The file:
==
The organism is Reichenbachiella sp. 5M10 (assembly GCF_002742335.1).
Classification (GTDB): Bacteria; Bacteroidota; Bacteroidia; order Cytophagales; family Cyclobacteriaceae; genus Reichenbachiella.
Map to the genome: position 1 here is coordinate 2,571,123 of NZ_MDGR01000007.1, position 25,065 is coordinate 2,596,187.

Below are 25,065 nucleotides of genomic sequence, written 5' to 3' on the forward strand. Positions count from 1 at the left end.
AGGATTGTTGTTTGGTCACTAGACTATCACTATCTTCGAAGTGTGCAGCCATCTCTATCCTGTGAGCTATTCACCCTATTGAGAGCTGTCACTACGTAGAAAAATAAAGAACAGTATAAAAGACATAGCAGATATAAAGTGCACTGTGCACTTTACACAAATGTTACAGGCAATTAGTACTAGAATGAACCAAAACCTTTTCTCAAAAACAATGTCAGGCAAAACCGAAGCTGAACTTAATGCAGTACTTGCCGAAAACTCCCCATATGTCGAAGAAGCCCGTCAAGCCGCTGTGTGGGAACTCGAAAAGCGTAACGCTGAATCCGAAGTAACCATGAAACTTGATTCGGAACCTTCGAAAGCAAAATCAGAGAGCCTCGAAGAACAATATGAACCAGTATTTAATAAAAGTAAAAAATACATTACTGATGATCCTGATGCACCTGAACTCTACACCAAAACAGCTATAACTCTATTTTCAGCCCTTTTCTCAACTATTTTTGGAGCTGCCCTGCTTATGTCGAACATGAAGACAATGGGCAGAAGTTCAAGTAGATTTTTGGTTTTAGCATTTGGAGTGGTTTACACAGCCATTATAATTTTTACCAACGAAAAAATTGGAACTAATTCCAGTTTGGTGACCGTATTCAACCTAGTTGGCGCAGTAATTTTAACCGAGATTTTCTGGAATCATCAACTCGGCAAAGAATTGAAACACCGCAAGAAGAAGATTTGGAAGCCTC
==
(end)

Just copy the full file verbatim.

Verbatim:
The organism is Reichenbachiella sp. 5M10 (assembly GCF_002742335.1).
Classification (GTDB): Bacteria; Bacteroidota; Bacteroidia; order Cytophagales; family Cyclobacteriaceae; genus Reichenbachiella.
Map to the genome: position 1 here is coordinate 2,571,123 of NZ_MDGR01000007.1, position 25,065 is coordinate 2,596,187.

Below are 25,065 nucleotides of genomic sequence, written 5' to 3' on the forward strand. Positions count from 1 at the left end.
AGGATTGTTGTTTGGTCACTAGACTATCACTATCTTCGAAGTGTGCAGCCATCTCTATCCTGTGAGCTATTCACCCTATTGAGAGCTGTCACTACGTAGAAAAATAAAGAACAGTATAAAAGACATAGCAGATATAAAGTGCACTGTGCACTTTACACAAATGTTACAGGCAATTAGTACTAGAATGAACCAAAACCTTTTCTCAAAAACAATGTCAGGCAAAACCGAAGCTGAACTTAATGCAGTACTTGCCGAAAACTCCCCATATGTCGAAGAAGCCCGTCAAGCCGCTGTGTGGGAACTCGAAAAGCGTAACGCTGAATCCGAAGTAACCATGAAACTTGATTCGGAACCTTCGAAAGCAAAATCAGAGAGCCTCGAAGAACAATATGAACCAGTATTTAATAAAAGTAAAAAATACATTACTGATGATCCTGATGCACCTGAACTCTACACCAAAACAGCTATAACTCTATTTTCAGCCCTTTTCTCAACTATTTTTGGAGCTGCCCTGCTTATGTCGAACATGAAGACAATGGGCAGAAGTTCAAGTAGATTTTTGGTTTTAGCATTTGGAGTGGTTTACACAGCCATTATAATTTTTACCAACGAAAAAATTGGAACTAATTCCAGTTTGGTGACCGTATTCAACCTAGTTGGCGCAGTAATTTTAACCGAGATTTTCTGGAATCATCAACTCGGCAAAGAATTGAAACACCGCAAGAAGAAGATTTGGAAGCCTC